Fall 2011

Table of Contents - Vol. VII, No. 3


Poetry    Fiction    Translations     Reviews

Robert Lietz



West of Luna Pier

For the old men dying now of AIDS

The stories condense to come along
and end in sweeps of unintended line.
Logic twisted round a thumb. And touch
when touch would seem
a metaphor for peril. Condense to kite festivals
and summer runs, to the keep
of days we had supposed were childhoods,
made up that way to turn men confidantes,
companion sufferers, shades down at noon,
unable even to sleep, raised, as if by nerve,
by daylight, like desire broadening, drawing
the muter hues from bottles of old colors:
hip or thigh, the planes and light of figure
taking form, whatever the rungs
of sentence were, to find some good in these
redraftings of the subject, some life
in the sucked faces where good features were.
And here, among the well-made
objects of a household, we feel the centuries
slip through us, entering ourselves
the sometimes shabbiness of fathers, these stories
told among the oldest visitors, sharpened
against the pedaled stones of their retelling.
1940, '41: I see the backyard launderers,
and see the fall of light on all the private garments,
listening to a wheel click off men,
to the hearts of boys who put their last coins
on a number, step away before the barker
makes the bright air loud, laddering
long light with his arresting labor.

And here, in this papered, parochial room
west of Luna Pier, I gaze or look away,
intently as required, the mahogany more bright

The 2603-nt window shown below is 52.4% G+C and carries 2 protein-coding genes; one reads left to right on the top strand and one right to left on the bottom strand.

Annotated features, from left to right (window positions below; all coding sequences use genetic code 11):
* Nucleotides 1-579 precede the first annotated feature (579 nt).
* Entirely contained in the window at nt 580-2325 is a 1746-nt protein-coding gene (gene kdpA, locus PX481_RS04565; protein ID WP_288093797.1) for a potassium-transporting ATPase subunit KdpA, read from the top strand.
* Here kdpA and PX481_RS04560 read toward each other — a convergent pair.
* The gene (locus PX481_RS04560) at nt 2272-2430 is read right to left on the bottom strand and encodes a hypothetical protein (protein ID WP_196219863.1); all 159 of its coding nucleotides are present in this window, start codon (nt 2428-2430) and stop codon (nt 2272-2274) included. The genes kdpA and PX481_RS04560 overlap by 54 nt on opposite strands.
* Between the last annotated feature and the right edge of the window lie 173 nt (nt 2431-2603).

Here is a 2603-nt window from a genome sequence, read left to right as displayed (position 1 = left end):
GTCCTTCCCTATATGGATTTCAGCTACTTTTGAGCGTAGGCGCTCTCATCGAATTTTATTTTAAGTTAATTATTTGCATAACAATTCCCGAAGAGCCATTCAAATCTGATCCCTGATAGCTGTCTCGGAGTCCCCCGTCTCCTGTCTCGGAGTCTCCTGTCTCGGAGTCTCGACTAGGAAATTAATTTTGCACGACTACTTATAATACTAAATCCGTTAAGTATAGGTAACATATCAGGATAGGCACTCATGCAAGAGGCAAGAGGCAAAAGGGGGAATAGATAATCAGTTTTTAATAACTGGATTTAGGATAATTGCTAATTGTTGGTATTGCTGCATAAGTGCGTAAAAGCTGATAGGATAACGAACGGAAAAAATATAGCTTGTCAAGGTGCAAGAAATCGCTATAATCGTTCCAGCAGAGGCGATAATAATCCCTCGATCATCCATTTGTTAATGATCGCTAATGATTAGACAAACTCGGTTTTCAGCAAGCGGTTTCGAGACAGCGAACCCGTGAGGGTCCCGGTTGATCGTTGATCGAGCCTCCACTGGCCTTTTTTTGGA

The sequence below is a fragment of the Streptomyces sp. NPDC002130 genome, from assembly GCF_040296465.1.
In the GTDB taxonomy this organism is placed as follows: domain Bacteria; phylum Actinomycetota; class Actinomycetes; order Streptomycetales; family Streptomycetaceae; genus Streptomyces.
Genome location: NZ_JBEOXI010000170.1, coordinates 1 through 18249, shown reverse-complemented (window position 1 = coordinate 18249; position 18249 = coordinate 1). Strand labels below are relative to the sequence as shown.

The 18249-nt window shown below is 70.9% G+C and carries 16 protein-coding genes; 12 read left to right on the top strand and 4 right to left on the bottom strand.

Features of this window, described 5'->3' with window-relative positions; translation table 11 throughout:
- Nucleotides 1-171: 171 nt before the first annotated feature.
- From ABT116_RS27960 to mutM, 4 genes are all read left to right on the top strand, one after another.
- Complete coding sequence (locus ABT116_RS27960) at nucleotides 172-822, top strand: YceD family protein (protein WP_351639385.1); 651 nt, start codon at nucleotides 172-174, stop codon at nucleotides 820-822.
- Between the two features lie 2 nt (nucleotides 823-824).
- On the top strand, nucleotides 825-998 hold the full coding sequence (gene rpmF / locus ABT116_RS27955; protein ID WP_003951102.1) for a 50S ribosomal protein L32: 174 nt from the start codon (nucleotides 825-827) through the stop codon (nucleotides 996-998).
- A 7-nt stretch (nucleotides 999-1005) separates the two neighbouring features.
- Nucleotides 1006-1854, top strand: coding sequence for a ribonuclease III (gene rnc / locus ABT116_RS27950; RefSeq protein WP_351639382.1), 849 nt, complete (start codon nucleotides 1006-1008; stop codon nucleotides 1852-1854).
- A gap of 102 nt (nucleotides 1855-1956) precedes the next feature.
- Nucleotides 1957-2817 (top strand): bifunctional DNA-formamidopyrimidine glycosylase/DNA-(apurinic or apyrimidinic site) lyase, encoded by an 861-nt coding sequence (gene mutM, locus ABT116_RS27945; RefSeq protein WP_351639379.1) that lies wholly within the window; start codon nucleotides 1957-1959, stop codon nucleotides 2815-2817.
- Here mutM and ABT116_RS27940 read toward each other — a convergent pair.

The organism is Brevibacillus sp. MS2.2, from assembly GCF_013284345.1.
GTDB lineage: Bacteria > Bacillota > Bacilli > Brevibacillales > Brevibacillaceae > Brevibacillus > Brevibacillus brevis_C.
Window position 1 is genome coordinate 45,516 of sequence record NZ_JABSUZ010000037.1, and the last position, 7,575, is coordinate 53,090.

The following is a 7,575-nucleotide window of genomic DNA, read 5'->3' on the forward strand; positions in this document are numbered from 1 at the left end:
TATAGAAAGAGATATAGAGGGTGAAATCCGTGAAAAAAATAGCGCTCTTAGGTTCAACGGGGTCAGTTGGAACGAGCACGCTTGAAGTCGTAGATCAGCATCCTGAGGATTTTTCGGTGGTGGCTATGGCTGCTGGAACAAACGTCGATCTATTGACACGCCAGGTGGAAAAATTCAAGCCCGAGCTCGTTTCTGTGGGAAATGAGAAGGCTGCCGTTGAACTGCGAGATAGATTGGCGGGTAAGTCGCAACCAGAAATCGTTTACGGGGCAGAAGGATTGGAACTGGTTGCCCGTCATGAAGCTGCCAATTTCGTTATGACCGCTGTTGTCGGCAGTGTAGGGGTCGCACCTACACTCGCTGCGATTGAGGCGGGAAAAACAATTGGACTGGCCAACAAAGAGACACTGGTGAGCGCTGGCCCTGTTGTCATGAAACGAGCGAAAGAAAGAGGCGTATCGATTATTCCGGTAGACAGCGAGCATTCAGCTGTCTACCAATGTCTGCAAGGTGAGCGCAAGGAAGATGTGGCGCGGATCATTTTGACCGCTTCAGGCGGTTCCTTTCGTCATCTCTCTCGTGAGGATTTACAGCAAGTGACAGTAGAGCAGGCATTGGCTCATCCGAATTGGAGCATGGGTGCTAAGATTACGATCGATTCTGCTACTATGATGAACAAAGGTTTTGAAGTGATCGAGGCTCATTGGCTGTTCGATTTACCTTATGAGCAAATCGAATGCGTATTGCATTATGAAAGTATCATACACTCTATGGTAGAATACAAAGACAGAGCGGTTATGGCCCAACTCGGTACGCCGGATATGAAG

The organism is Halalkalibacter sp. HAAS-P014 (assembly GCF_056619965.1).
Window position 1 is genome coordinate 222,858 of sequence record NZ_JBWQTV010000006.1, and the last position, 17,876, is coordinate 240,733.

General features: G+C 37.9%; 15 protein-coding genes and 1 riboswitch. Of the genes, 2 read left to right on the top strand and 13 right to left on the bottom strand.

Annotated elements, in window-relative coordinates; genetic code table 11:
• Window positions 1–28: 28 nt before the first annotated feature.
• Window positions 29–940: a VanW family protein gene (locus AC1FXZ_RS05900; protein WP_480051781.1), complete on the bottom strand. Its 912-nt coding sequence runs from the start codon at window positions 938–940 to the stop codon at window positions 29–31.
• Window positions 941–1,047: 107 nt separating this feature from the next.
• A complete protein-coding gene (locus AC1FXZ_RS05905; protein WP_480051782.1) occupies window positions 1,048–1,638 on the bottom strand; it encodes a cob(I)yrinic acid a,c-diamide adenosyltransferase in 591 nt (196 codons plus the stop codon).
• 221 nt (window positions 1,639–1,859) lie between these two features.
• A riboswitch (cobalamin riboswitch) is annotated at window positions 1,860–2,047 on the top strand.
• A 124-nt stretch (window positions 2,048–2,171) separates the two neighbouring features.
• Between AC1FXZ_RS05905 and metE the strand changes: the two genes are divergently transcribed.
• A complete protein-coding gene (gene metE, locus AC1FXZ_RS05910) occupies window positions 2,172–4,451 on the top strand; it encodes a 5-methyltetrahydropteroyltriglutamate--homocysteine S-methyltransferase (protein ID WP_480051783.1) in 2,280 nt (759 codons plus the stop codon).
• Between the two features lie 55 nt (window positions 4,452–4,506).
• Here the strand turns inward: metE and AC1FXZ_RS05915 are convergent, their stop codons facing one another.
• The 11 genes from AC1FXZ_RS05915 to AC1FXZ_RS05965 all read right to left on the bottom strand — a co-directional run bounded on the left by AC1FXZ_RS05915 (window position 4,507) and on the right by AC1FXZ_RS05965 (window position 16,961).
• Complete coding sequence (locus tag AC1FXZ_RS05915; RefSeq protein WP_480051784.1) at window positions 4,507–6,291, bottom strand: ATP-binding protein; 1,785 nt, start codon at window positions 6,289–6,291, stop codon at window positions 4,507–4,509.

or now more fiercely scarred, a people
vanishing, for which there'd seemed no antidote,
leaving behind this harder furniture of heart,
whatever it was that made men seek a world so frayed,
seek their warmth in rain
as it turned heavy after all. Our growing up
takes hold of us, here, west of Luna Pier,
the sleek economies of light, and flesh mistaken
for creation, bringing the lingo on, the 2 or 3
kept strokes, grown men like brides, their pockets
turned, to show they had been honest, like
women resuming lives apart from winter fishermen.
Our growing up takes hold of us.
And love, ( and advancing asterisks, shaking
the scribbles out, and the storms endured,
like absolute conscriptions, ) that sets such figures
down in rectifying calm, comforted
in shawls and in their own well-worn voices.
And by the geese this afternoon, settling
out of storm, disgruntled travelers, crying aloud
the weight of crying through a lifetime,
building-in twilight, bearing the air below
and the defective rendezvous, where men
will step down stones, together step
across their most emphatic edges, here,
west of Luna Pier, until their steps
seem light, and their voices
rise, to seem a keyboard
lightly struck.


© Robert Lietz


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Poetry    Fiction    Translations     Reviews

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